OpenID appears to be gaining some momentum. It feels like the right approach to identity management – let individuals control their identity in a trusted way, rather than relying on federation through central brokers. Sun Microsystems just rolled out OpenID support for all of their employees. Stephen‘s been talking about this kind of decentralized identity management for years (and most recently just yesterday).
But, it’s been a bit strange in that it hasn’t been very easy to run your own OpenID server. I mean, you could go through myopenid.com to get a free hosted OpenID, but that’s just a federated, centrally hosted identity. No different than a Yahoo! or Google account. The power of OpenID is that you can/should run your own OpenID server, so you control it. It’s not a decentralized, individual identity management system if we still hand control over it to central services. We need to be running our own OpenID servers. Which means it needs to be easy to set up. Ideally one-click easy. It’s not quite there yet, but it’s getting closer.
I’d tried to install an OpenID server yesterday, and failed because DreamHost doesn’t support the big math libraries needed for encryption, and the server I was trying didn’t fall back to “dumb” mode. But, I just installed phpMyID on my DreamHost account, and it worked flawlessly. It took maybe 10 minutes, including RTFMing. Now, I have my own OpenID server, which I control, living at openid.darcynorman.net
Now, what does that get me? Initially, not much. All I’ve been able to do is authenticate on Zooomr.com using my own OpenID server as credentials. That’s pretty cool as a “hello, world!” test. And when OpenID support gets rolled into more services, I’m ready.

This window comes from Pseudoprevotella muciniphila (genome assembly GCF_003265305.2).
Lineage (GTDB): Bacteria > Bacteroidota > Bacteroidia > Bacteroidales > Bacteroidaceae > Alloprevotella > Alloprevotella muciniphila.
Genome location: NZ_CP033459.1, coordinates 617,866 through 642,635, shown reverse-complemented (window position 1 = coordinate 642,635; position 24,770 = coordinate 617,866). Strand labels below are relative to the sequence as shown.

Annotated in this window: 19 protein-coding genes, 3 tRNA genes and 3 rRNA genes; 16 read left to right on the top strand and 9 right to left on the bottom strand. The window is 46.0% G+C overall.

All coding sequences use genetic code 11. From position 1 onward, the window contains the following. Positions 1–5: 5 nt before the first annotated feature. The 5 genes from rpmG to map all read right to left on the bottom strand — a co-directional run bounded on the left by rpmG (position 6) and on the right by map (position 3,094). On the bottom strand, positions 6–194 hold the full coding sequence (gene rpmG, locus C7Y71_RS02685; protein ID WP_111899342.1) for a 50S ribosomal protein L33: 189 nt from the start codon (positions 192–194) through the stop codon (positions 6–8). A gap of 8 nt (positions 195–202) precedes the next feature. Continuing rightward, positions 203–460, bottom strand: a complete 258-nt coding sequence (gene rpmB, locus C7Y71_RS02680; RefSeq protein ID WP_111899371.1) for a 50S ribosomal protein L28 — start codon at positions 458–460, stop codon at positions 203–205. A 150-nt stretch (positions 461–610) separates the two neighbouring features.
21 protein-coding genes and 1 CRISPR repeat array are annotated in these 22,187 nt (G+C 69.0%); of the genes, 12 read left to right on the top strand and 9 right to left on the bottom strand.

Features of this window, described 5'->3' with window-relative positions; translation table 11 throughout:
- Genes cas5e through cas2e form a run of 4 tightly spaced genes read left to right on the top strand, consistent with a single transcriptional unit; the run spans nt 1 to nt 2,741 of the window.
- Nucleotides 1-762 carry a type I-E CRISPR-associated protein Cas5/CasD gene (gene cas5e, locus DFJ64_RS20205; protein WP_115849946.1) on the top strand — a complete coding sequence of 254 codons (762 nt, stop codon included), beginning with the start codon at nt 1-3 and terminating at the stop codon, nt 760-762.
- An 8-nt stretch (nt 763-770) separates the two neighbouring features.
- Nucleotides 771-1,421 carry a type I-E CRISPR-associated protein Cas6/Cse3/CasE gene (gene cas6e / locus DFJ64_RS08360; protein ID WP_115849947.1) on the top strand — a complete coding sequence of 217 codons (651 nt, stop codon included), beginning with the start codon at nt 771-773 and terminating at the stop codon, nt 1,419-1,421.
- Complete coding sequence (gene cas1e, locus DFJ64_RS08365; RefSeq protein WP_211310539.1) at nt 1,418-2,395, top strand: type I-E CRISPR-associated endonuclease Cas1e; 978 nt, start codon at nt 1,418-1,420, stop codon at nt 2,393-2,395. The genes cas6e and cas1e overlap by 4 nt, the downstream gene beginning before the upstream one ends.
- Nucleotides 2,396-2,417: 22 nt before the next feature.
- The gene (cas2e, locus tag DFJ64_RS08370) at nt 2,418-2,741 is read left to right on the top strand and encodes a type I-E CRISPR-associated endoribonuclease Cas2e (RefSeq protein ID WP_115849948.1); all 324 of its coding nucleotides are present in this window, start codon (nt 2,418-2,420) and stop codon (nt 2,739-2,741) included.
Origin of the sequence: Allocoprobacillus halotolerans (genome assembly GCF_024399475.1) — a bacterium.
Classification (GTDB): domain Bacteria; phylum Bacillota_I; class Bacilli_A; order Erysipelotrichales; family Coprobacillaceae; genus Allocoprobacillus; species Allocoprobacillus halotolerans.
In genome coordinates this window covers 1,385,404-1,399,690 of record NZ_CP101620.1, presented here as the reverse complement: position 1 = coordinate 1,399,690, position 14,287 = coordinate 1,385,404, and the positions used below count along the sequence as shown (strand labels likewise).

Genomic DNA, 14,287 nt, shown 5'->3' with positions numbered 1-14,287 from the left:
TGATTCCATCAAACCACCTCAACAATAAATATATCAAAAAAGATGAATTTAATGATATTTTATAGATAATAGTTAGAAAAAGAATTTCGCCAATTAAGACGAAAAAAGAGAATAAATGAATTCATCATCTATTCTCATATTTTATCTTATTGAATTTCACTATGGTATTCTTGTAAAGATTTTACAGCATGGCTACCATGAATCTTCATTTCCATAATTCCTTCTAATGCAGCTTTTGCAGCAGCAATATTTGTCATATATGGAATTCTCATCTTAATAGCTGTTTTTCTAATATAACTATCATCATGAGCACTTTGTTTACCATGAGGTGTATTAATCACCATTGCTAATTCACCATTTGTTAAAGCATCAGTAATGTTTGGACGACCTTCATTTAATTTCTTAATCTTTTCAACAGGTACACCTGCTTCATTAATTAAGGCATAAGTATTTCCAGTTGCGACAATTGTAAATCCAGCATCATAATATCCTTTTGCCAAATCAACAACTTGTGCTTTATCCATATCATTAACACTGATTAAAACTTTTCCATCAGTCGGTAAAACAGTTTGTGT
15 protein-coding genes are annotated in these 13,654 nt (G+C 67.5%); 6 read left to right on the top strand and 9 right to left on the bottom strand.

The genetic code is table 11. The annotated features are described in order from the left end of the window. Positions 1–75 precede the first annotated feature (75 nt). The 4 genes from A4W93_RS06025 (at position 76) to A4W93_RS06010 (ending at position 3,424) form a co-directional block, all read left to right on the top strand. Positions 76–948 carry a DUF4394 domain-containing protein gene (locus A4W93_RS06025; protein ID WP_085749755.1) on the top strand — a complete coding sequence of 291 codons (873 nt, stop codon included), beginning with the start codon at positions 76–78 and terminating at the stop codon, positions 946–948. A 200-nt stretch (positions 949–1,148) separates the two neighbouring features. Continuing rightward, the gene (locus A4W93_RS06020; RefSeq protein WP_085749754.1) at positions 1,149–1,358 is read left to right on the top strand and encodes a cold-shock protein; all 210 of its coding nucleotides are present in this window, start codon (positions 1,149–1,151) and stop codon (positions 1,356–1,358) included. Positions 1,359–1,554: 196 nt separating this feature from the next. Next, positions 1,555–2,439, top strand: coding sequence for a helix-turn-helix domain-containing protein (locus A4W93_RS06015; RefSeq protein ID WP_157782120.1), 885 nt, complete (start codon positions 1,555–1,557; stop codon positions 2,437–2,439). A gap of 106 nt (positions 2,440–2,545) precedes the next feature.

DreamHost, if you’re listening, this would be a great opportunity for a One-Click Install package. Rolling out OpenID server support for all of the 46 bajillion DreamHost customers would go a long way toward kickstarting OpenID adoption. I’d say Google should roll it out for GMail account holders, but again that kind of defeats the point of a decentralized identity management system, if we all use a central broker anyway…
Update: Even cleaner, now. I’ve just added the
openid.delegate elements to the head of my blog, meaning I can just provide the url “
https://ancient.darcynorman.net/darcynorman.net/2016” as my identity in any OpenID-enabled software.
Update 2: Yikes! I just went to enable HTTPS and certificate support on the
openid.darcynorman.net domain, and it’d cost almost $250CDN per year to do that ($48US per year for static IP, $189US per year for the certificate via GeoTrust). There’s a minor flaw in the whole OpenID system – if the distributed servers aren’t trustworthy and secure, the system kind of falls over. An unsecured OpenID server is a bit of a magnet for packet sniffing usernames and passwords…
Update, 33 1/3: I got nervous about not having a secure OpenID server, so reverted back to using MyOpenID.com. Yes, it’s a centrally hosted distributed identity provider, but it’s secure, and by using my own URL as a delegate I retain control (so if MyOpenID.com turns evil, I’m able to very easily switch to another provider, or run my own).
I also added the handy OpenID WordPress Delegate Plugin to this blog, so it will automatically add my OpenID information without my having to remember to tweak the theme’s header.php file every time I update the theme…